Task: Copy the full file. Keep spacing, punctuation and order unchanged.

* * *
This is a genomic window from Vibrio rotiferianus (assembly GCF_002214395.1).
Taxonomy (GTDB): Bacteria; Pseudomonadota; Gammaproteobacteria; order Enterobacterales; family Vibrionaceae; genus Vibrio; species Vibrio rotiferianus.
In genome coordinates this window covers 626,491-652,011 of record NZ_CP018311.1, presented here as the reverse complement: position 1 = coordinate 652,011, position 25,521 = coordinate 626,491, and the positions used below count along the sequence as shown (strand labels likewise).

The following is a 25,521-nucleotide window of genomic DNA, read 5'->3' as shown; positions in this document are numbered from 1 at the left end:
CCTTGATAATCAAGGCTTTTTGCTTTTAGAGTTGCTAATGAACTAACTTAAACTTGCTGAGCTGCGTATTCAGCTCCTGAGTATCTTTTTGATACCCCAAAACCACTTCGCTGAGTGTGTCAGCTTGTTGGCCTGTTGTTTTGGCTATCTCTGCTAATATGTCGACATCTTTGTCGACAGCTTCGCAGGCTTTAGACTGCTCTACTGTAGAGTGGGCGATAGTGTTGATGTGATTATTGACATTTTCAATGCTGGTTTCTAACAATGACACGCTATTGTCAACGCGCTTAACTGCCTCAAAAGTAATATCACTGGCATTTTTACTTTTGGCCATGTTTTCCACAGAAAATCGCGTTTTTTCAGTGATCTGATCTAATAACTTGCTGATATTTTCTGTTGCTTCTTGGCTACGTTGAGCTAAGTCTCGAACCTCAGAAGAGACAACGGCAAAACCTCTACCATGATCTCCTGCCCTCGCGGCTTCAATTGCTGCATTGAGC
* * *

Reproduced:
This is a genomic window from Vibrio rotiferianus (assembly GCF_002214395.1).
Taxonomy (GTDB): Bacteria; Pseudomonadota; Gammaproteobacteria; order Enterobacterales; family Vibrionaceae; genus Vibrio; species Vibrio rotiferianus.
In genome coordinates this window covers 626,491-652,011 of record NZ_CP018311.1, presented here as the reverse complement: position 1 = coordinate 652,011, position 25,521 = coordinate 626,491, and the positions used below count along the sequence as shown (strand labels likewise).

The following is a 25,521-nucleotide window of genomic DNA, read 5'->3' as shown; positions in this document are numbered from 1 at the left end:
CCTTGATAATCAAGGCTTTTTGCTTTTAGAGTTGCTAATGAACTAACTTAAACTTGCTGAGCTGCGTATTCAGCTCCTGAGTATCTTTTTGATACCCCAAAACCACTTCGCTGAGTGTGTCAGCTTGTTGGCCTGTTGTTTTGGCTATCTCTGCTAATATGTCGACATCTTTGTCGACAGCTTCGCAGGCTTTAGACTGCTCTACTGTAGAGTGGGCGATAGTGTTGATGTGATTATTGACATTTTCAATGCTGGTTTCTAACAATGACACGCTATTGTCAACGCGCTTAACTGCCTCAAAAGTAATATCACTGGCATTTTTACTTTTGGCCATGTTTTCCACAGAAAATCGCGTTTTTTCAGTGATCTGATCTAATAACTTGCTGATATTTTCTGTTGCTTCTTGGCTACGTTGAGCTAAGTCTCGAACCTCAGAAGAGACAACGGCAAAACCTCTACCATGATCTCCTGCCCTCGCGGCTTCAATTGCTGCATTGAGC